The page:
For people who can't live without their iPhone, a new breed of baby monitor is emerging that makes the parent receiver obsolete. The iBaby Monitor (*Est. $200) was the first video monitor available in the US designed specifically to transmit its signal directly to iOS devices (iPhone, iPad and iPod touch). The iBaby was shortly followed by the by the BabyPing Video Monitor (*Est. $250) and the Withings Smart Baby Monitor (*Est. $300) .
All of these monitors function similarly; with a high quality webcam style video unit that transmits its images to an iOS device. Each system includes a downloadable app that enables you to monitor sound and video, and operate the video unit from your phone. The key differences between these relatively similar monitors are: (1) how well the app functions and (2) how well the camera connects to the iOS device.
Both the iBaby and the BabyPing monitors get complaints about software that is full of bugs and glitches, long camera transmission lag times and signal interference over the Wi-Fi network. They both require access to a Wi-Fi network via an initial Ethernet (cord-based connection to the router) making it difficult to travel with them. While users should be able to connect to the monitors via the Internet from anywhere, parents report mixed success with making this happen.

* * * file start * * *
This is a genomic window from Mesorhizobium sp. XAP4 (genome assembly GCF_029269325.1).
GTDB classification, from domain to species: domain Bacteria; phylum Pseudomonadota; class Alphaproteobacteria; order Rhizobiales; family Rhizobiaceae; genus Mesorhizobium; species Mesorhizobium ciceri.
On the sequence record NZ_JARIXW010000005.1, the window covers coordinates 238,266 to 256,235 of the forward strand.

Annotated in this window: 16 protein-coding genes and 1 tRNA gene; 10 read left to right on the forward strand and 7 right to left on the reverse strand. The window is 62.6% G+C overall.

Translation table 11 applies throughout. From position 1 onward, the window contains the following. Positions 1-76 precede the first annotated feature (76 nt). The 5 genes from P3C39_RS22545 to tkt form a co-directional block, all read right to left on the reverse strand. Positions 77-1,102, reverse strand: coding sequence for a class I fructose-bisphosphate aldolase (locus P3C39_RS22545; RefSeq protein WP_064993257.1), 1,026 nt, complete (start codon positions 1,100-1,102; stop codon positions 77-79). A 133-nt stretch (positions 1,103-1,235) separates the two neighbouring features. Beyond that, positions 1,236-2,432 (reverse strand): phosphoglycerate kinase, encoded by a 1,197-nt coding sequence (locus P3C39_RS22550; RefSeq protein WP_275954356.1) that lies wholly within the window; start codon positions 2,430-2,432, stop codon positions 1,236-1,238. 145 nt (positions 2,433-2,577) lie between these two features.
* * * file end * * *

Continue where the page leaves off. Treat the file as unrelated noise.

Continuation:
The Withings Smart Baby, by contrast, receives few usability complaints and no connectivity complaints. Unlike its counterparts, the Withings can be connected via Wi-Fi, Ethernet and Bluetooth, or through the 3G/4G networks. This enables parents to set the monitor up quickly and easily wherever they are, making the Withings a standout for travel. The Withings system also offers a talk back to baby intercom feature, lullabies and nightlights -- all operable remotely. While it is the priciest monitor available, the Withings appears to do the most and be the most reliable.